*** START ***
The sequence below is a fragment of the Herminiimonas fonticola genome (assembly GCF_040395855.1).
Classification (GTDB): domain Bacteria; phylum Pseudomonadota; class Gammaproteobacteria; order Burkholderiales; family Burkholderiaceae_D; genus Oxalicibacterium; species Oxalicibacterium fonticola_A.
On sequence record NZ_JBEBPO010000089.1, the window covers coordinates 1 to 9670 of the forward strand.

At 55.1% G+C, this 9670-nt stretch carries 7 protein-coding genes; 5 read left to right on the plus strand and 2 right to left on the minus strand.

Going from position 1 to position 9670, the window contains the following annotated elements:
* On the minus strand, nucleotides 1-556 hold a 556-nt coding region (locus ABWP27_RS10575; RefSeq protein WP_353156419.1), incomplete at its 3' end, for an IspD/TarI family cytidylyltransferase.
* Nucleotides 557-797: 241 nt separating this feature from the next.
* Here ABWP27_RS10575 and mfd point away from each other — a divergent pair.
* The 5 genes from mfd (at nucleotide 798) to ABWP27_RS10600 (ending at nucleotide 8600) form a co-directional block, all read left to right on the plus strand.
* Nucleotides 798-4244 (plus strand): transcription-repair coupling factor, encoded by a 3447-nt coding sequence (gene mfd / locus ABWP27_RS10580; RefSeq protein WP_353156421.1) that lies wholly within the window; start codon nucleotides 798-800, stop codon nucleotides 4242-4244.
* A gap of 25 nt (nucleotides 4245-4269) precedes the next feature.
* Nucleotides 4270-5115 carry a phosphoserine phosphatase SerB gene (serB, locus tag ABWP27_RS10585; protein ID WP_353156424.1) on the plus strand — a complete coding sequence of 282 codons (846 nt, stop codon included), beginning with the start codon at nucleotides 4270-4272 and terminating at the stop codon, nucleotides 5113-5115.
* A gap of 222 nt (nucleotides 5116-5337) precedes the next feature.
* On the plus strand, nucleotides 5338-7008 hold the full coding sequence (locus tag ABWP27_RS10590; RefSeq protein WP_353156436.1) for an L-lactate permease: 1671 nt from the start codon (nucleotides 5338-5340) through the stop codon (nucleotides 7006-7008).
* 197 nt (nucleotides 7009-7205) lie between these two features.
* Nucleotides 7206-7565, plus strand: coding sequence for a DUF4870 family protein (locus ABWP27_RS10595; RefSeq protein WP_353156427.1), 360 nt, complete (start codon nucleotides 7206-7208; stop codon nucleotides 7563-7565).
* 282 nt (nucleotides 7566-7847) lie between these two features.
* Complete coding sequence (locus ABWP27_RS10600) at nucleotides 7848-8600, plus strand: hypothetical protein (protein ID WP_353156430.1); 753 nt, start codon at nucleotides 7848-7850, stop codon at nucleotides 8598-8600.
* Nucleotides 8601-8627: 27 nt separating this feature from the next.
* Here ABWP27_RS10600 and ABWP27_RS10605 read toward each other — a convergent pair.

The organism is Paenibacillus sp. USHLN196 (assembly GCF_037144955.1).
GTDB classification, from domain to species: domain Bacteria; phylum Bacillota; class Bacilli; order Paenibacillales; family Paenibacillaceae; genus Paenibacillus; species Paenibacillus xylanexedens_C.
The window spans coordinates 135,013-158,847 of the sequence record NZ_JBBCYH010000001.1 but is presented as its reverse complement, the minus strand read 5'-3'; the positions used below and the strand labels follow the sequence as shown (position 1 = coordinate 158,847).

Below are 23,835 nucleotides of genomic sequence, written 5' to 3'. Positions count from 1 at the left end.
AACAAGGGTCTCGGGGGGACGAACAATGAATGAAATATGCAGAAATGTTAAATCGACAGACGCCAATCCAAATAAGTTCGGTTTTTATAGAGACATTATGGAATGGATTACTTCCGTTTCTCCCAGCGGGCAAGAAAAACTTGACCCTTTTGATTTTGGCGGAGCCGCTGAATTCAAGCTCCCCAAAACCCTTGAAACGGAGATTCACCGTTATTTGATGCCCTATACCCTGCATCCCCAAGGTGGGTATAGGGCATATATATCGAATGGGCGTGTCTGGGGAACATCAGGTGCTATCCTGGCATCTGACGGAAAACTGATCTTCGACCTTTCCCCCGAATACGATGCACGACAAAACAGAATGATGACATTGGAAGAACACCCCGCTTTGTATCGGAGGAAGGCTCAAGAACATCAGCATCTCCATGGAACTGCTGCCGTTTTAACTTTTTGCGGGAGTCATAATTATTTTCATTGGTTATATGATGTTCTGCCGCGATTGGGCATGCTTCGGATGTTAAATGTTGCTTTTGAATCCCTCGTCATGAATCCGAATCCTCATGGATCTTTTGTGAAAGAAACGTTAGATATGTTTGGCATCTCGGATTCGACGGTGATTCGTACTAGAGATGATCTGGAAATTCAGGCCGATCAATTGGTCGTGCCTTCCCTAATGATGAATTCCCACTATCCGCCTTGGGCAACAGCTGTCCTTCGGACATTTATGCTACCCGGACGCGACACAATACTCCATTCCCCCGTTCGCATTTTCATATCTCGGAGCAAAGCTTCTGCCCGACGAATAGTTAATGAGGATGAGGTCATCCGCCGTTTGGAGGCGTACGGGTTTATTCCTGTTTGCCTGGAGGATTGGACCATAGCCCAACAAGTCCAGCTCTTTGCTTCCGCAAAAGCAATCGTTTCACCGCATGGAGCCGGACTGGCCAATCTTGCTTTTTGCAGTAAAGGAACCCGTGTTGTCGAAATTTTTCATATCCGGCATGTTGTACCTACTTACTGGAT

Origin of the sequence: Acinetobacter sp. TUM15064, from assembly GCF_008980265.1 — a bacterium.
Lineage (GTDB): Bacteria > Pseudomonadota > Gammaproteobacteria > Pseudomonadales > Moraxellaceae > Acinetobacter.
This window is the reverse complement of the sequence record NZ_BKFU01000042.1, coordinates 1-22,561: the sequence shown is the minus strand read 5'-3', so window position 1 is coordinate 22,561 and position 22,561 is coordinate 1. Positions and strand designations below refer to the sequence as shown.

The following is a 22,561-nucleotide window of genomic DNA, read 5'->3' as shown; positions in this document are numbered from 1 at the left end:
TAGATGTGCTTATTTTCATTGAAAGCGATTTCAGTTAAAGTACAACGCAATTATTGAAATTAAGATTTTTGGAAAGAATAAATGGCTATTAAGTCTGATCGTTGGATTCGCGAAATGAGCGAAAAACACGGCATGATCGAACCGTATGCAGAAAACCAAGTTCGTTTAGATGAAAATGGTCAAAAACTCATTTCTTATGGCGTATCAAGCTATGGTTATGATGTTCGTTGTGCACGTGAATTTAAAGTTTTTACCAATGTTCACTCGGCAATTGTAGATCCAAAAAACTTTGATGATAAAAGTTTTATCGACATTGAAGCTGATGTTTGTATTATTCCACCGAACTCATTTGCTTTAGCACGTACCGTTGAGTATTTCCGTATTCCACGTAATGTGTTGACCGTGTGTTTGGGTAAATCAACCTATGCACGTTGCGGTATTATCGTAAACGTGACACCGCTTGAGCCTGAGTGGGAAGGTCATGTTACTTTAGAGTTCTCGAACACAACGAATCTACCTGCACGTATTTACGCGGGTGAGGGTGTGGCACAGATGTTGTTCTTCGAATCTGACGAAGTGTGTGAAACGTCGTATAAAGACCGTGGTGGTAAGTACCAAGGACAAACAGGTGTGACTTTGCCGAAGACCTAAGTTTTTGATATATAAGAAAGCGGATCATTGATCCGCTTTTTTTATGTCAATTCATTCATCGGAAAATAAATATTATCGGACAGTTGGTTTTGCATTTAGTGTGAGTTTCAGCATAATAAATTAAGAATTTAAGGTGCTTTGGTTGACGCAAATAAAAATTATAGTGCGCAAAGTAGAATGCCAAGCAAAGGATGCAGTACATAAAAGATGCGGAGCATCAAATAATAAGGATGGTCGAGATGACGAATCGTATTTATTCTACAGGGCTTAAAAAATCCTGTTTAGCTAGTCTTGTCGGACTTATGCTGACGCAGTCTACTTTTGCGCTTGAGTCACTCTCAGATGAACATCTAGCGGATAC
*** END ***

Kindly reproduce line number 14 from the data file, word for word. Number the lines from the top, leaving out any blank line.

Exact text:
* On the plus strand, nucleotides 5338-7008 hold the full coding sequence (locus tag ABWP27_RS10590; RefSeq protein WP_353156436.1) for an L-lactate permease: 1671 nt from the start codon (nucleotides 5338-5340) through the stop codon (nucleotides 7006-7008).